The cost of implementing Maryland’s tributary strategies has gone down, but the costs for other jurisdictions may be on the rise, as the Bay states work to bring some consistency among their cost estimates for the Bay cleanup.

Early estimates of the costs of meeting the region’s nutrient and sediment reduction goals came in with widely varying costs attached to them—Maryland’s $13.6 billion costs were more than four times than the initial $3.2 billion estimate from Virginia. Pennsylvania’s estimate was still under development but was expected to top $3 billion as well.

But state officials are re-examining their cost estimates, and the EPA’s Bay Program Office is working to smooth out differences to produce a more cohesive estimate by midsummer.

That’s important because the Bay Program’s Blue Ribbon Finance Committee, which is working to make suggestions about how to fund the cleanup effort, needs the figures as it nears an October deadline for making its final report. The panel, chaired by former Virginia Gov. Gerald Baliles, is a group of business and government leaders trying to identify innovative funding opportunities.

The tributary strategies are river-specific plans for achieving the nutrient and sediment reduction goals set by the Bay Program last year to clean up the Chesapeake.

Maryland initially estimated its strategy would cost $13.6 billion, but that figure was revised to $10 billion after officials concluded the costs of installing nitrogen controlling septic systems—which had accounted for half of the cost of the state’s strategies—was overestimated, said Jamie Baxter, tributary strategy coordinator for the Maryland Department of Natural Resources.

Apart from that change, states made very different assumptions about the costs of different actions. Maryland assumes cover crops cost $40 per acre to implement, while Virginia puts the cost at $19. The Bay Program in an earlier report estimated the costs at $27 an acre.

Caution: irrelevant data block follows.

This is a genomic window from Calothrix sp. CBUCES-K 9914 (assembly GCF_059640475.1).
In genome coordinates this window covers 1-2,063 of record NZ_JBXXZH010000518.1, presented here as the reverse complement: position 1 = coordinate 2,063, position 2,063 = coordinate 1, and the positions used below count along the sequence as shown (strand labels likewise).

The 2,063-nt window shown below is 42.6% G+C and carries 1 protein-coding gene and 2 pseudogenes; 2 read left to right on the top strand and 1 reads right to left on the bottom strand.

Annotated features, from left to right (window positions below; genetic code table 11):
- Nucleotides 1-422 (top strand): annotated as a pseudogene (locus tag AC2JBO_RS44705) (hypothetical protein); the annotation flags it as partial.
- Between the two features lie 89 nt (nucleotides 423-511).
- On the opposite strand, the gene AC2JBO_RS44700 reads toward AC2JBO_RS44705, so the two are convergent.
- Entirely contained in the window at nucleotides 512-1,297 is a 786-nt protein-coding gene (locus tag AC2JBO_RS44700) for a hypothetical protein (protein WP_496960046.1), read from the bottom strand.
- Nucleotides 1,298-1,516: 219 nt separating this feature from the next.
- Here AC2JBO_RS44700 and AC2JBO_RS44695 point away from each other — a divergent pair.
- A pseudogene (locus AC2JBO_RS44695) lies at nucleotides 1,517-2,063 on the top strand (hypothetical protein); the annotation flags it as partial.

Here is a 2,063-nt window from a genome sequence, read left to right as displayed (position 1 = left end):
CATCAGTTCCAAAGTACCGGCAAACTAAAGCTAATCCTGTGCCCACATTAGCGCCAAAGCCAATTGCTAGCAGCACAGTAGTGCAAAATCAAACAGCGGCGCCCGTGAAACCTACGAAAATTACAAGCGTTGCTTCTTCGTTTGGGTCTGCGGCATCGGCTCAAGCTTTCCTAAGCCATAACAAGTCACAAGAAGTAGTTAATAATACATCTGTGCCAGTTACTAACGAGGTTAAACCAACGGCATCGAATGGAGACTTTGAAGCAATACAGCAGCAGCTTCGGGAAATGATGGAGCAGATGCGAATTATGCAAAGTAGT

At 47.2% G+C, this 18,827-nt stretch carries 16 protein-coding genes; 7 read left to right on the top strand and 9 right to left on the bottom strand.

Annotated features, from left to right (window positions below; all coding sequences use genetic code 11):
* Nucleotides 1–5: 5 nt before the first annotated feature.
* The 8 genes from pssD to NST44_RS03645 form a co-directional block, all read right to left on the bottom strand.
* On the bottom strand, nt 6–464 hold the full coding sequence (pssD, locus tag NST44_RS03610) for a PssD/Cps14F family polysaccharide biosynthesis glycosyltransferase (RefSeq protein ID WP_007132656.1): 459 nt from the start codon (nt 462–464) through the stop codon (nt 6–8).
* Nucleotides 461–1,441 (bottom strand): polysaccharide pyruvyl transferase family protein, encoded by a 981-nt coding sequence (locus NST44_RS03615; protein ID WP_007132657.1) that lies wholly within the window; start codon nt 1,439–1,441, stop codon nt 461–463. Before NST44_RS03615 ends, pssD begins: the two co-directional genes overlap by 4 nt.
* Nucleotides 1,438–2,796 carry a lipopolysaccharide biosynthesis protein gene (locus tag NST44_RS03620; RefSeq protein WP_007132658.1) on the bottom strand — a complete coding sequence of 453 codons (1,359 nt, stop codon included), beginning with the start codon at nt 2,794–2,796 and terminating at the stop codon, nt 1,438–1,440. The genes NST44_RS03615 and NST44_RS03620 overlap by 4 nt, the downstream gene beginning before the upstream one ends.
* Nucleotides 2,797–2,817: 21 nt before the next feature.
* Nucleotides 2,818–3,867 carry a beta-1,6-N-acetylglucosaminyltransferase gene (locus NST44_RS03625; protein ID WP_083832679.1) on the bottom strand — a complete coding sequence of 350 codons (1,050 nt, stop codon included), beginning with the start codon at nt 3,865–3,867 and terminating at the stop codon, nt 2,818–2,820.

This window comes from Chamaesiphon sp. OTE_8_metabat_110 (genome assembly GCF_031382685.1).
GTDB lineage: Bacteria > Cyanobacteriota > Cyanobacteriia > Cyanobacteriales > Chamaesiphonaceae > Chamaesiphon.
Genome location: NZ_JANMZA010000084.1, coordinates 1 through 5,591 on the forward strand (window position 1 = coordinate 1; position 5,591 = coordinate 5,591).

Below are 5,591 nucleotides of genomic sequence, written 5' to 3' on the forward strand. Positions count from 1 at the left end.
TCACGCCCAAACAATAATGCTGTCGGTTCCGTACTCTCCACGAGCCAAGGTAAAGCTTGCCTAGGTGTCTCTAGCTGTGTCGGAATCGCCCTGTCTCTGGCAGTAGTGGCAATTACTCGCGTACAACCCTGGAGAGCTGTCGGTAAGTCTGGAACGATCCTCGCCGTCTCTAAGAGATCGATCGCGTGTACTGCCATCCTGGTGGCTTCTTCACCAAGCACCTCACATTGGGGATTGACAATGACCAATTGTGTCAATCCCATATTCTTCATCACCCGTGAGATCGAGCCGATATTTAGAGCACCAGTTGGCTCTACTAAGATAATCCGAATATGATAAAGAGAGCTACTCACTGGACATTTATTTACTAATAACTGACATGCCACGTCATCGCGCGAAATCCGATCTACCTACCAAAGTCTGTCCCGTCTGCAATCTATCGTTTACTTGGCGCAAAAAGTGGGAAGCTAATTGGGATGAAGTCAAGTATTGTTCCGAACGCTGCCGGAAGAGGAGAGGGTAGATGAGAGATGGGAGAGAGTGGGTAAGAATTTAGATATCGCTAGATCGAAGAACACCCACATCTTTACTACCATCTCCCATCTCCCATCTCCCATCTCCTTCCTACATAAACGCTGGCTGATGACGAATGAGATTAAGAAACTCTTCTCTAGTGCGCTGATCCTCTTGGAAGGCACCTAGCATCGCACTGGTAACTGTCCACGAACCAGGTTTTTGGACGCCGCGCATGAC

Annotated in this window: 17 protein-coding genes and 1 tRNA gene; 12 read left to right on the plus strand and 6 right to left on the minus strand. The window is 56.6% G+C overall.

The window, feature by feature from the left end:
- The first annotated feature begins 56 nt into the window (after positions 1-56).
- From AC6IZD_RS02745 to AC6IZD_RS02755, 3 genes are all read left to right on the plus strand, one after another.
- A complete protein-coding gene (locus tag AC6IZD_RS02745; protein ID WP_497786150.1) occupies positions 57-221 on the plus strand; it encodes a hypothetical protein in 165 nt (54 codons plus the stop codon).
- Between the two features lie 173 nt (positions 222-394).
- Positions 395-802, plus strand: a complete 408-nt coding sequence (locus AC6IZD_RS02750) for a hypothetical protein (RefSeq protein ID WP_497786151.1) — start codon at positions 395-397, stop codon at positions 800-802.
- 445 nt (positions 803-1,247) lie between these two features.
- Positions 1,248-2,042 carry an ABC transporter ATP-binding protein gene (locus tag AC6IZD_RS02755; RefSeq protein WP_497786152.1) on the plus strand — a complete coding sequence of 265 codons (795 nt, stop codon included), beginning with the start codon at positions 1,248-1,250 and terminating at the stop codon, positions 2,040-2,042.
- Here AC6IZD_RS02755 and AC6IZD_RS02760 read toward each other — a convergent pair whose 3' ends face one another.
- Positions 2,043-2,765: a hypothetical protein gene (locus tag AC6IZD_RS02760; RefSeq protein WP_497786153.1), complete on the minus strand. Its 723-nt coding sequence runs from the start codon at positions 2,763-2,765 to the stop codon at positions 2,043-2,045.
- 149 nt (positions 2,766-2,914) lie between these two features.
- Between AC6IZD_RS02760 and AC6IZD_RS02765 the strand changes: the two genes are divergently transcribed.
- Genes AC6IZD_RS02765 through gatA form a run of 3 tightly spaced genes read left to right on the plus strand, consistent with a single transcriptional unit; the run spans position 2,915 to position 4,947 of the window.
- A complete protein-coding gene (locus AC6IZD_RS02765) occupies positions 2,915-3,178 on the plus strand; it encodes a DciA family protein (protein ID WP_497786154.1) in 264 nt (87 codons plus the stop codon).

Maryland used a higher cost in part because because it assumes higher payments will be needed to increase farmer participation to levels anticipated in the strategy.

Some costs in Maryland are greater because the state included operation and maintenance expenses for many urban and agricultural nutrient control practices. That’s something that Virginia officials said they may take another look at.

For some actions, operation and maintenance can be a “major cost,” agreed Moria Croghan, tributary strategy coordinator for the Virginia Department of Conservation and Recreation, and the state may update its figures with new information. In some cases, she said, “we really didn’t have good information on costs and operation and maintenance.”

Maryland wasn’t always more expensive. Its cost for nutrient management plans was only $4 per acre, compared to $7 per acre in Virginia. And it put the cost of grass buffers on agricultural lands at $140 per acre, versus $175 in Virginia.

“Some of the assumptions may differ from state to state,” Baxter said. “That’s normal. Each state funds their programs somewhat differently.”

But the main reason Maryland’s costs are higher, Baxter said, hinges on a single issue—its tributary strategies assume that nutrient loads from wastewater treatment plants have an absolute cap.

All major wastewater treatment plants in the state have been—or will be—upgraded with state-of-the-art nutrient control technology that, initially, will sharply reduce nutrients. But some of that benefit will eventually be lost as the population grows and more homes and businesses are hooked to sewer systems.

Nonetheless, each wastewater treatment plant was given an absolute nutrient limit, based on the design capacity of the plant, and the level of nutrient treatment it is expected to achieve. Once they hit that cap, they have to remain there, either through new technology or trading programs.

Because the strategies assume the treatment plants are already at their cap, the full nutrient reduction of the initial upgrades is not reflected in the strategies.

That means more nutrient reductions have to come from other sources. Many of those sources include more expensive things such as retrofitting urban stormwater systems, and upgrading old septic systems to remove nitrogen.

In effect, Baxter said, the strategy outlines—and the costs reflect—not just how to achieve the nutrient reductions statewide, but how to maintain that level of reduction into the future.

“It’s a cap management approach,” Baxter said. “Wastewater treatment plants have to fit into their load cap. They don’t get an additional allocation. That drove implementation for practices on nonpoint sources to much higher rates, many of which are expensive.”